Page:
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Apr 2019
Gazing out the window, it’s beautiful outside, letting my mind wandering into the distance daydreaming about the endless possibilities. Then someone slams a ruler on my desk that caught me by surprised I nearly jump out of my chair startled. It was the teacher glaring down at me spitefully.
“Eyes up here, Grace! You need to pay attention!” said the teacher. “Didn’t you hear me? Open your text book to page 300 and keep up!” My classmates started to giggle then the teacher walked back to the front of the classroom, chalk in hand and began to write on the chalkboard, letters that I couldn’t quite make out. The teachers words start to muffle as I try and locate my binder and pencil for notes but then I hear the teacher call my name “Grace” and I look up with fear in my eye hoping she did not just call on me to answer her question.
“Grace could you please come to the front and spell the word ‘BECAUSE’ on the board?” I knew this word but I don’t remember how to spell it. I really hate going to the front of the class because I always make a mistake. I slowly get up from my desk, my hands start to sweat, and the room goes silent as I walked, with my shoes squeaking on the tile floor louder than usual, up to the teacher. I take the chalk from the teacher’s hand. As I begin to write I freeze.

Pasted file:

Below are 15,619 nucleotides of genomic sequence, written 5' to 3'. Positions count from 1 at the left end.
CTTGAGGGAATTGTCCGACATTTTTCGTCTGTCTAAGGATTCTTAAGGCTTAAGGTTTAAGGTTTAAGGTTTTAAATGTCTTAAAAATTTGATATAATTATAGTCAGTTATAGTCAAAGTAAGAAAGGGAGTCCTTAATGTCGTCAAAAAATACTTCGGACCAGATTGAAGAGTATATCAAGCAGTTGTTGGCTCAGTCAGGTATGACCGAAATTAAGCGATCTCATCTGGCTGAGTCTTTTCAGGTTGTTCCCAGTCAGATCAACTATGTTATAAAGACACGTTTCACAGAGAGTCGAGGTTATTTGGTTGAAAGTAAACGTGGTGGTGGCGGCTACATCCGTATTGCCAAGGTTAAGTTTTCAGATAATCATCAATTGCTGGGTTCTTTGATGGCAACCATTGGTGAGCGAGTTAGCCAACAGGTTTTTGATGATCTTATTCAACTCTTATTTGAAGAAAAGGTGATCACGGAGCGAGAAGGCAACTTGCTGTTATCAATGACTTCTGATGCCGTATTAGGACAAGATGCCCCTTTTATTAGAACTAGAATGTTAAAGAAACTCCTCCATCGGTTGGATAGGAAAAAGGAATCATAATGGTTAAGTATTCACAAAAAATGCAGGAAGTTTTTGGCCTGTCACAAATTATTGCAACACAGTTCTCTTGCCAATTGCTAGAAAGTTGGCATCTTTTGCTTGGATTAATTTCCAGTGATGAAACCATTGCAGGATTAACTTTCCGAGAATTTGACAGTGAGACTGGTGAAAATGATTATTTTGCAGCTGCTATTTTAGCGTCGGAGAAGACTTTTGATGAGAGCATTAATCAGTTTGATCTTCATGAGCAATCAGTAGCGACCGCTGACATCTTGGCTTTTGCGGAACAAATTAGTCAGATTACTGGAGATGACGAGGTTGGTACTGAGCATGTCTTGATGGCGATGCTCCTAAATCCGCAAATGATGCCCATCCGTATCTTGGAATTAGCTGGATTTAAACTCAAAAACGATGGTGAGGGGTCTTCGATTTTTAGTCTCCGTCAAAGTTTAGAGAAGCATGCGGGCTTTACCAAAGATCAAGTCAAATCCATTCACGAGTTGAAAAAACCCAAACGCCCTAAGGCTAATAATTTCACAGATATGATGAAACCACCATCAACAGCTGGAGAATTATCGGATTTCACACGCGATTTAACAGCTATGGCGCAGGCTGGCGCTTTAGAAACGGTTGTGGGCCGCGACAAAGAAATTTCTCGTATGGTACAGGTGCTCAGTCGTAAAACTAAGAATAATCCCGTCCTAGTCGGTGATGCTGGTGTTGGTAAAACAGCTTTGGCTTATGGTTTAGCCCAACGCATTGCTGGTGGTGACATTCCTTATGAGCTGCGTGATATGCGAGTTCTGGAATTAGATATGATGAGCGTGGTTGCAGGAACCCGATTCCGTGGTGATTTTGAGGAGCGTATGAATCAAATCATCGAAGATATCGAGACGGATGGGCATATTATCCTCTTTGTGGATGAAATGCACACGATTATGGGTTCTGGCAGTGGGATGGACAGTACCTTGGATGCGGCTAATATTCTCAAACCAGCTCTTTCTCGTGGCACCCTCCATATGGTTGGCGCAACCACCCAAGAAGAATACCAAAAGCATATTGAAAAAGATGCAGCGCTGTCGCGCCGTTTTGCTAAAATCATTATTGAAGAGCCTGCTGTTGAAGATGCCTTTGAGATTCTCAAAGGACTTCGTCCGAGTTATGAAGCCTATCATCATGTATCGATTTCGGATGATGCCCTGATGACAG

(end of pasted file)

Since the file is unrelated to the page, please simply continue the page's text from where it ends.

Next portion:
Paralyzed with fear I ask the teacher “I’m sorry, can you repeat the word that you wants me to spell?”
The teacher scoffed at me and even louder said, “The word is, ‘BECAUSE’!” I nodded my head trying to remember but my mind was blank, I remember using my markers to trace out the letters of each word but this one was particularly hard to remember. I started to write B…E…K…then I’m stuck, I start to panic and I write the remaining letters that sounded right A…Z. then I immediately place the chalk down on the teacher’s desk and walk as fast as I could back to my desk. The students all start to roar in laughter, as they know I made a mistake. I look on the board and it reads ‘BEKAZ’ I know its wrong but I don’t have the answer to change it.
The teacher, unamused by the students stares at the chalk board then turns and looks straight at me as says “Grace, you will not go outside for recess instead, you will sit in the beanbag and read, if I see you slacking off, you will be tracing out your letters for the spelling test that is this Friday.” After her remark the bell rang and it was time for lunch.
A functional narrative of the reality of a child with dyslexia in a classroom with a teacher that does not understand there student
EJ Lee
Written by
EJ Lee  26/F/Frederick, MD
(26/F/Frederick, MD)   
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